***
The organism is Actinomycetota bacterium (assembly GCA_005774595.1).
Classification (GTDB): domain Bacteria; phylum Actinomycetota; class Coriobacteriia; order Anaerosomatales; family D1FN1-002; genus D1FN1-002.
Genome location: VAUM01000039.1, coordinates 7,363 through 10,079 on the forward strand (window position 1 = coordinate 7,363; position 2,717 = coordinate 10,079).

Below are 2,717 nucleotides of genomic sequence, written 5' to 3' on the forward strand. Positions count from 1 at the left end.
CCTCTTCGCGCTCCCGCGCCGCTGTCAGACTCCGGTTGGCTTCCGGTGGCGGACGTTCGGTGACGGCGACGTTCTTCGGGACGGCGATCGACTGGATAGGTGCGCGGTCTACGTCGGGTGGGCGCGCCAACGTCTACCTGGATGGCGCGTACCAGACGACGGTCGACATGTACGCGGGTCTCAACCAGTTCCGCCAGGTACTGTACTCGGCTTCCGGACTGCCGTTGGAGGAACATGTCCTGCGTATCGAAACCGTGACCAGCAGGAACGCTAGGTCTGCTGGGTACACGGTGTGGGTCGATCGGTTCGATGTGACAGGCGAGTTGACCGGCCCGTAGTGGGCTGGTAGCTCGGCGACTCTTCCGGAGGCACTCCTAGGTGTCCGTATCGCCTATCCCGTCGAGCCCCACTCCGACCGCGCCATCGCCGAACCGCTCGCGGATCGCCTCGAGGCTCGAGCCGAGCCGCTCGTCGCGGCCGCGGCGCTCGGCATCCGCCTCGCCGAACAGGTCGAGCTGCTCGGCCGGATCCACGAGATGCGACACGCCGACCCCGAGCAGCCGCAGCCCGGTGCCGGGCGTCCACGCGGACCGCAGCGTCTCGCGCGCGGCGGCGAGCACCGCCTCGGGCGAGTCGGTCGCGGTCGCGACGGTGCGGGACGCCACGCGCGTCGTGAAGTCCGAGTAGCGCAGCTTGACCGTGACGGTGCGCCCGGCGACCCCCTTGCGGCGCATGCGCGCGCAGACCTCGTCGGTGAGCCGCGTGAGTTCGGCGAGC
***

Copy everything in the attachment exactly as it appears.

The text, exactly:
The organism is Actinomycetota bacterium (assembly GCA_005774595.1).
Classification (GTDB): domain Bacteria; phylum Actinomycetota; class Coriobacteriia; order Anaerosomatales; family D1FN1-002; genus D1FN1-002.
Genome location: VAUM01000039.1, coordinates 7,363 through 10,079 on the forward strand (window position 1 = coordinate 7,363; position 2,717 = coordinate 10,079).

Below are 2,717 nucleotides of genomic sequence, written 5' to 3' on the forward strand. Positions count from 1 at the left end.
CCTCTTCGCGCTCCCGCGCCGCTGTCAGACTCCGGTTGGCTTCCGGTGGCGGACGTTCGGTGACGGCGACGTTCTTCGGGACGGCGATCGACTGGATAGGTGCGCGGTCTACGTCGGGTGGGCGCGCCAACGTCTACCTGGATGGCGCGTACCAGACGACGGTCGACATGTACGCGGGTCTCAACCAGTTCCGCCAGGTACTGTACTCGGCTTCCGGACTGCCGTTGGAGGAACATGTCCTGCGTATCGAAACCGTGACCAGCAGGAACGCTAGGTCTGCTGGGTACACGGTGTGGGTCGATCGGTTCGATGTGACAGGCGAGTTGACCGGCCCGTAGTGGGCTGGTAGCTCGGCGACTCTTCCGGAGGCACTCCTAGGTGTCCGTATCGCCTATCCCGTCGAGCCCCACTCCGACCGCGCCATCGCCGAACCGCTCGCGGATCGCCTCGAGGCTCGAGCCGAGCCGCTCGTCGCGGCCGCGGCGCTCGGCATCCGCCTCGCCGAACAGGTCGAGCTGCTCGGCCGGATCCACGAGATGCGACACGCCGACCCCGAGCAGCCGCAGCCCGGTGCCGGGCGTCCACGCGGACCGCAGCGTCTCGCGCGCGGCGGCGAGCACCGCCTCGGGCGAGTCGGTCGCGGTCGCGACGGTGCGGGACGCCACGCGCGTCGTGAAGTCCGAGTAGCGCAGCTTGACCGTGACGGTGCGCCCGGCGACCCCCTTGCGGCGCATGCGCGCGCAGACCTCGTCGGTGAGCCGCGTGAGTTCGGCGAGC